Last year saw French/British magazine Marie Claire launch their Save the Arts campaign, which gained significant traction on social media, partnering with numerous high-profile celebrities. Marie-Claire labelled the impact of coronavirus on the arts industry as a ‘forgotten crisis’. They highlighted that UK arts provided GBP 2.8 billion in taxation a year to the Treasury and generated GBP 13 million per hour before the coronavirus pandemic hit.

A report by Oxford Economics conducted in July 2020 forecast a GBP 77 billion loss for UK creative industries, a 122,000 reduction in employees and 287,000 jobs lost for self-employed creatives.

The UK government pledged a GBP 1.57 billion rescue package, known as the Cultural Recovery Fund (CRF). However, the package primarily benefited large institutions and excluded crucial creative freelancers, most of whom were unable to work from March 2020.

However, a report conducted by the Centre for Economic and Business Research (CEBR) forecast that the CRF would provide creative industries with a GBP 1.4 billion boost and could see them return to pre-pandemic levels by 2022.

The coronavirus pandemic led to many performers turning to live-streamed events. However, whilst this trend helped compensate for live events, it can be challenging to monetise digital events and often, the financial rewards are minimal.

However, the UK government announced that all COVID-related restrictions would be lifted on 19th July 2021, allowing the resumption of live events, including concerts and theatrical shows. As a result, it’s hoped that the UK arts sector will flourish once again after over a year of COVID restrictions.

The future of the creative economy

In the age of globalisation, many countries have identified that a blend of solid culture and commerce can give their nation a competitive advantage. For example, the significance of the Eiffel Tower in France and the prominence of French theatrical entertainment attracts millions of tourists each year.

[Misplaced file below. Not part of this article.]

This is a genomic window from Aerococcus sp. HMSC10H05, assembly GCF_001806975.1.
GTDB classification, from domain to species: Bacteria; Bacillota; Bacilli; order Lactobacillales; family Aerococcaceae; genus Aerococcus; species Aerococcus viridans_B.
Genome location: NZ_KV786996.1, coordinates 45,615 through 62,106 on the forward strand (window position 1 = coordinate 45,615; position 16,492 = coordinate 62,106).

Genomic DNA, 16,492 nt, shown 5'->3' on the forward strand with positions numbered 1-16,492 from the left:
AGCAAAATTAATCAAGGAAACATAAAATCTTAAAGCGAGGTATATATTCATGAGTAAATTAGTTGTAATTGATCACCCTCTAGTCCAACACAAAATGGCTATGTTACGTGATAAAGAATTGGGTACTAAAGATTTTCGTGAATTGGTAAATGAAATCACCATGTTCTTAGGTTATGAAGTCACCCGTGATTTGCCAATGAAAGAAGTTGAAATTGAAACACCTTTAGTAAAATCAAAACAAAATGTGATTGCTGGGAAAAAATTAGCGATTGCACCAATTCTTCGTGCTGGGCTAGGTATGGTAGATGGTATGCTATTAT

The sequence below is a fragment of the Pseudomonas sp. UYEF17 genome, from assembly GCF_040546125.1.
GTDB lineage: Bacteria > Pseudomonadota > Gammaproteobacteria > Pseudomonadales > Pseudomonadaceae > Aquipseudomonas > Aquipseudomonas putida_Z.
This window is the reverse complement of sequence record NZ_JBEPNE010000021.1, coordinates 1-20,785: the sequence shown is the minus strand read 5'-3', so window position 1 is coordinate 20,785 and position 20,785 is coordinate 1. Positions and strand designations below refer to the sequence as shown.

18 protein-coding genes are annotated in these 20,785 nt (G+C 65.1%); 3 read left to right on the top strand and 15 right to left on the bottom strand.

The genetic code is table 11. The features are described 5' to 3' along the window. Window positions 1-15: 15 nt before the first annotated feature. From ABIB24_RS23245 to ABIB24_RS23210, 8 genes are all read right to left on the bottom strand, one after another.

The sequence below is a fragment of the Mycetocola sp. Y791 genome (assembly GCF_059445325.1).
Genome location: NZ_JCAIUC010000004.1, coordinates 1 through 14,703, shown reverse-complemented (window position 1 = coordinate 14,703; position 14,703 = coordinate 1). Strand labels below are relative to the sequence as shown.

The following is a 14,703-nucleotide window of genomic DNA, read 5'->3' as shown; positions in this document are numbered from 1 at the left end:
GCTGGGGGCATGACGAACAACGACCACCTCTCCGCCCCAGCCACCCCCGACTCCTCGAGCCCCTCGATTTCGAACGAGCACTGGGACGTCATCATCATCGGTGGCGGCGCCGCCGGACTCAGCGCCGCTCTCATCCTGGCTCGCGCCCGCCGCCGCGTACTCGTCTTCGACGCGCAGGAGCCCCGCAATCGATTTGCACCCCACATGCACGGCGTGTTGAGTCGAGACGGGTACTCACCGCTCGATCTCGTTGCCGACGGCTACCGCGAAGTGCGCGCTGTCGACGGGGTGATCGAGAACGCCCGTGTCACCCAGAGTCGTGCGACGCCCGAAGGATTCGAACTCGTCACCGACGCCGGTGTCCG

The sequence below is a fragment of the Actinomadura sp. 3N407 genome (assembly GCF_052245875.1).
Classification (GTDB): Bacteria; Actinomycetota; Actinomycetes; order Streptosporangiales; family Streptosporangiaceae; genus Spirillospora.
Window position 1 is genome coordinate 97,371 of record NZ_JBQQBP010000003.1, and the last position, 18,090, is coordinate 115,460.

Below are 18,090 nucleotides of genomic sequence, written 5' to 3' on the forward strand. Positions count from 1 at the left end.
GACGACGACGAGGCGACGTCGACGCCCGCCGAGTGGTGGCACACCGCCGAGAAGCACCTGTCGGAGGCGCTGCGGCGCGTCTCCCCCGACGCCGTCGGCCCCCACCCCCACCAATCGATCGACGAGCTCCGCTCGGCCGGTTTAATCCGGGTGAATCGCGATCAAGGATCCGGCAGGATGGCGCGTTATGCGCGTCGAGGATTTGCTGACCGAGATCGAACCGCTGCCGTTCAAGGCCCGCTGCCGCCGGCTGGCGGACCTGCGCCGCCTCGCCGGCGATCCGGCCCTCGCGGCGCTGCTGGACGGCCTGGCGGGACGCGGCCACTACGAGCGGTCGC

Furthermore, governments worldwide are desperate to rebuild economies following the financial devastation of the coronavirus pandemic. With the creative economy likely to bounce back more rapidly than the wider economy, greater focus is expected to be placed on creative industries.

In 2014, the author of Cultural Capital – The Rise and Fall of Creative Britain, Robert Hewison, stated that it is more important to define how the creative economy is organised than by what it does.

There is likely to be more rewarding career prospects for millions of people, particularly with the rise of artificial intelligence (AI) and robotics. Oxford University has forecast that machines could replace 47% of US jobs over the next 20 years and 35% in the UK. However, Nesta’s 2015 study, ‘Creativity vs Robots’ argued that the creative industries could be immune to this risk, with 86% of ‘highly creative’ jobs in the US, and 87% in the UK, are difficult to replace by automated processes.

The British Council argues that creative businesses are of growing economic significance, with a developing framework of how these industries are organised and how value is measured. As a result, it’s believed that the creative economy will be the fuel of the 21st century.

Deloitte forecast that consumer demand within the creative economy is likely to be stronger than other goods and services. As a result, it’s thought that the creative economy could grow by 40% by 2030, generating over 8 million new jobs across the nine economies studied in their report.